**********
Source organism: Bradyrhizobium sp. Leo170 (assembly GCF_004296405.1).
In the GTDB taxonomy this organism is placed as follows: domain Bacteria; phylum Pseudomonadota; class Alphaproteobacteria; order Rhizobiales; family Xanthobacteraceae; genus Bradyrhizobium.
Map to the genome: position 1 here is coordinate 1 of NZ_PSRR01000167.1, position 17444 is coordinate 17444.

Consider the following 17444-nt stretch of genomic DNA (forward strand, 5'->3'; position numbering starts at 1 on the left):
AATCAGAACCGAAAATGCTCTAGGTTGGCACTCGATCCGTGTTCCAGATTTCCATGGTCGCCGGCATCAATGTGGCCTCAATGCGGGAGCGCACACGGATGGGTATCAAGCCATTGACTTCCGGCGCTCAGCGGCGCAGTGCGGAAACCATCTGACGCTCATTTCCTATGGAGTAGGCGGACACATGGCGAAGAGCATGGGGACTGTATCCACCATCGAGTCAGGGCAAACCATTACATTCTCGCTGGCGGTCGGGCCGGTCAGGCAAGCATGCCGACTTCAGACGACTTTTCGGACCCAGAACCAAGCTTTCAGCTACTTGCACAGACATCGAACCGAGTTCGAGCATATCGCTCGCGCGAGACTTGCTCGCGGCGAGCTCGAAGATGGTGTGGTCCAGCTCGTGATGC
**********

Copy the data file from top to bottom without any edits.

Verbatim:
Source organism: Bradyrhizobium sp. Leo170 (assembly GCF_004296405.1).
In the GTDB taxonomy this organism is placed as follows: domain Bacteria; phylum Pseudomonadota; class Alphaproteobacteria; order Rhizobiales; family Xanthobacteraceae; genus Bradyrhizobium.
Map to the genome: position 1 here is coordinate 1 of NZ_PSRR01000167.1, position 17444 is coordinate 17444.

Consider the following 17444-nt stretch of genomic DNA (forward strand, 5'->3'; position numbering starts at 1 on the left):
AATCAGAACCGAAAATGCTCTAGGTTGGCACTCGATCCGTGTTCCAGATTTCCATGGTCGCCGGCATCAATGTGGCCTCAATGCGGGAGCGCACACGGATGGGTATCAAGCCATTGACTTCCGGCGCTCAGCGGCGCAGTGCGGAAACCATCTGACGCTCATTTCCTATGGAGTAGGCGGACACATGGCGAAGAGCATGGGGACTGTATCCACCATCGAGTCAGGGCAAACCATTACATTCTCGCTGGCGGTCGGGCCGGTCAGGCAAGCATGCCGACTTCAGACGACTTTTCGGACCCAGAACCAAGCTTTCAGCTACTTGCACAGACATCGAACCGAGTTCGAGCATATCGCTCGCGCGAGACTTGCTCGCGGCGAGCTCGAAGATGGTGTGGTCCAGCTCGTGATGC